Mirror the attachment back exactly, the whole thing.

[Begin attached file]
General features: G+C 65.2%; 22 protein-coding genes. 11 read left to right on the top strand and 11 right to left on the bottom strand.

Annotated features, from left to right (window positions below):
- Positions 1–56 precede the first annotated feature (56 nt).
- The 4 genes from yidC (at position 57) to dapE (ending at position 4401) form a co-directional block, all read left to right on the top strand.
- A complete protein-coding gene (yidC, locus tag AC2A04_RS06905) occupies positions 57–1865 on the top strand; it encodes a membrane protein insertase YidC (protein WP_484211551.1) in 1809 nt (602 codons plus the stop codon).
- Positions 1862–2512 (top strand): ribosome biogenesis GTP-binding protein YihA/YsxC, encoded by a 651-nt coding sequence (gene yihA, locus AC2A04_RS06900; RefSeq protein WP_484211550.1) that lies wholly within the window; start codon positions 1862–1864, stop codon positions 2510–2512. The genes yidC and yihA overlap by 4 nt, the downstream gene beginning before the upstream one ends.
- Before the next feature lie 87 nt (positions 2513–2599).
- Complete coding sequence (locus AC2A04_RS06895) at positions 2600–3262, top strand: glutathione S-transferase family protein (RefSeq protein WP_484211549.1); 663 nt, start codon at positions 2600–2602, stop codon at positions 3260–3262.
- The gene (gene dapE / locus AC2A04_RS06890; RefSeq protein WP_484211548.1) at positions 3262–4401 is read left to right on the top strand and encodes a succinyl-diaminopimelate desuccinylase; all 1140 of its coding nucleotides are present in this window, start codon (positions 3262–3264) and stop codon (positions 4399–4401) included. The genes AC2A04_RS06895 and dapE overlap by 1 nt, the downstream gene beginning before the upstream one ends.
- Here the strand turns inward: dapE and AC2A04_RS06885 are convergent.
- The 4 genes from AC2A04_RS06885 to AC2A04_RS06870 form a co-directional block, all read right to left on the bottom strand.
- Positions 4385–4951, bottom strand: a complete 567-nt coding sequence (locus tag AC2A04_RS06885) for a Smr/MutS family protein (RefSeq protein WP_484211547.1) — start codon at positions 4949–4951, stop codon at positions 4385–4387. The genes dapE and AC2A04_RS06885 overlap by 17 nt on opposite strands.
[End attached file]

General features: G+C 65.2%; 22 protein-coding genes. 11 read left to right on the top strand and 11 right to left on the bottom strand.

Annotated features, from left to right (window positions below):
- Positions 1–56 precede the first annotated feature (56 nt).
- The 4 genes from yidC (at position 57) to dapE (ending at position 4401) form a co-directional block, all read left to right on the top strand.
- A complete protein-coding gene (yidC, locus tag AC2A04_RS06905) occupies positions 57–1865 on the top strand; it encodes a membrane protein insertase YidC (protein WP_484211551.1) in 1809 nt (602 codons plus the stop codon).
- Positions 1862–2512 (top strand): ribosome biogenesis GTP-binding protein YihA/YsxC, encoded by a 651-nt coding sequence (gene yihA, locus AC2A04_RS06900; RefSeq protein WP_484211550.1) that lies wholly within the window; start codon positions 1862–1864, stop codon positions 2510–2512. The genes yidC and yihA overlap by 4 nt, the downstream gene beginning before the upstream one ends.
- Before the next feature lie 87 nt (positions 2513–2599).
- Complete coding sequence (locus AC2A04_RS06895) at positions 2600–3262, top strand: glutathione S-transferase family protein (RefSeq protein WP_484211549.1); 663 nt, start codon at positions 2600–2602, stop codon at positions 3260–3262.
- The gene (gene dapE / locus AC2A04_RS06890; RefSeq protein WP_484211548.1) at positions 3262–4401 is read left to right on the top strand and encodes a succinyl-diaminopimelate desuccinylase; all 1140 of its coding nucleotides are present in this window, start codon (positions 3262–3264) and stop codon (positions 4399–4401) included. The genes AC2A04_RS06895 and dapE overlap by 1 nt, the downstream gene beginning before the upstream one ends.
- Here the strand turns inward: dapE and AC2A04_RS06885 are convergent.
- The 4 genes from AC2A04_RS06885 to AC2A04_RS06870 form a co-directional block, all read right to left on the bottom strand.
- Positions 4385–4951, bottom strand: a complete 567-nt coding sequence (locus tag AC2A04_RS06885) for a Smr/MutS family protein (RefSeq protein WP_484211547.1) — start codon at positions 4949–4951, stop codon at positions 4385–4387. The genes dapE and AC2A04_RS06885 overlap by 17 nt on opposite strands.